Yesterday my son asked me what my favorite foods were when I was a kid and I quickly responded, “Salad! I remembered telling someone when I was in the second grade that I wouldn’t mind drinking a bottle of olive oil and vinegar.” To which my son scoffed, “That’s impossible. What 7-year-old likes salad that much?” Honestly, I did. I loved salad then and I love salad now. I was always in charge of dressing the salad when I was young. But we didn’t make anything fancy. I just drizzled good olive oil and vinegar with some salt on our greens and that was that.
Right now is probably not the most exciting time of the year for fruit, even in Southern California. Sure, we have amazing citrus coming our of our ears, but that’s pretty much it. Pomegranates and persimmons just finished. Even the apples we buy now were picked a few months ago and kept in cold storage. They’re great for cooking in desserts or on top of morning oatmeal, but they’re not as crunchy, crispy, and juicy as they were in November. Mr. Picky keeps asking me, “are strawberries in season yet?” Almost, little guy.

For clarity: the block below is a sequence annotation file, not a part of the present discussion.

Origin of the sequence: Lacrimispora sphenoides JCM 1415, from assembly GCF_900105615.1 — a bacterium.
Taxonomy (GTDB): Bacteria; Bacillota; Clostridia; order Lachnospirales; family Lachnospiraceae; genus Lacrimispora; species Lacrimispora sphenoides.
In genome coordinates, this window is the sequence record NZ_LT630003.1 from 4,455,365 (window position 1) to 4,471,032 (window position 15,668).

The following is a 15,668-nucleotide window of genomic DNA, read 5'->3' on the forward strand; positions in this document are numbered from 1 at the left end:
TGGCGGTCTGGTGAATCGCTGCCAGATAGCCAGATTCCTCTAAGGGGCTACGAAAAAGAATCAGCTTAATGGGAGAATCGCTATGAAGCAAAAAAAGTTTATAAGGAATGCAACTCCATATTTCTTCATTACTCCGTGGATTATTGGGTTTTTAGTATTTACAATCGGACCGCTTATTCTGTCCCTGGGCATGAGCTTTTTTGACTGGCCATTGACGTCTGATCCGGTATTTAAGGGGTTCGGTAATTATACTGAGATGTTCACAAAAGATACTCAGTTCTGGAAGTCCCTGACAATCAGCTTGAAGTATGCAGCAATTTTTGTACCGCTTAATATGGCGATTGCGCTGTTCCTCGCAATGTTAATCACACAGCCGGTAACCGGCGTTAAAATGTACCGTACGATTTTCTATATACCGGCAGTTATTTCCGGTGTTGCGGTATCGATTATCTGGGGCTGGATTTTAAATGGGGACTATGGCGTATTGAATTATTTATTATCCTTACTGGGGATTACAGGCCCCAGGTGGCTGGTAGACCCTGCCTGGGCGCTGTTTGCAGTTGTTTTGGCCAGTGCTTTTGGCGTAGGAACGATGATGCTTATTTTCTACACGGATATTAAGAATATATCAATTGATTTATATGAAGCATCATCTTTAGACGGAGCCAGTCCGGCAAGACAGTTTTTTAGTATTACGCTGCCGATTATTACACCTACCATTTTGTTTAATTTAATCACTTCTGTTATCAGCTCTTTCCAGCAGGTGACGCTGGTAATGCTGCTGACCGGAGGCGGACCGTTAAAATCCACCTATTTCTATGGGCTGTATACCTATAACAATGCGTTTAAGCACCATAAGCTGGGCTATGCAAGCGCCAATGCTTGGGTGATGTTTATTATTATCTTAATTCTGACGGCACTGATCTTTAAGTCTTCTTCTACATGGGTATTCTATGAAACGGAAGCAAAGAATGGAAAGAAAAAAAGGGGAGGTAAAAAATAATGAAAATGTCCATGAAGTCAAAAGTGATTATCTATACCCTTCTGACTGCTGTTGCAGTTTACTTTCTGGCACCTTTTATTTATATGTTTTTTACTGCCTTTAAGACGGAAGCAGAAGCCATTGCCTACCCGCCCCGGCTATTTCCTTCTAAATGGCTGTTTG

But like I said, citrus fruits are in full force and I buy a wide assortment every week, including blood oranges, navels, Satsuma tangerines, and grapefruits, to name a few. You probably already know that citrus fruits contain tons of Vitamin C, a very powerful antioxidant which is so helpful during cold and flu season, but keep in mind fresher is better since fruits lose 10% of their Vitamin C every day they are off the vine. My family goes through quite a bit of citrus fruit between breakfast, lunch boxes, and after school snacks. Sometimes I’ll even put some citrus segments in salads just for fun. Blood oranges are especially tasty in Raw Kale Salad or mixed greens with an Asian vinaigrette.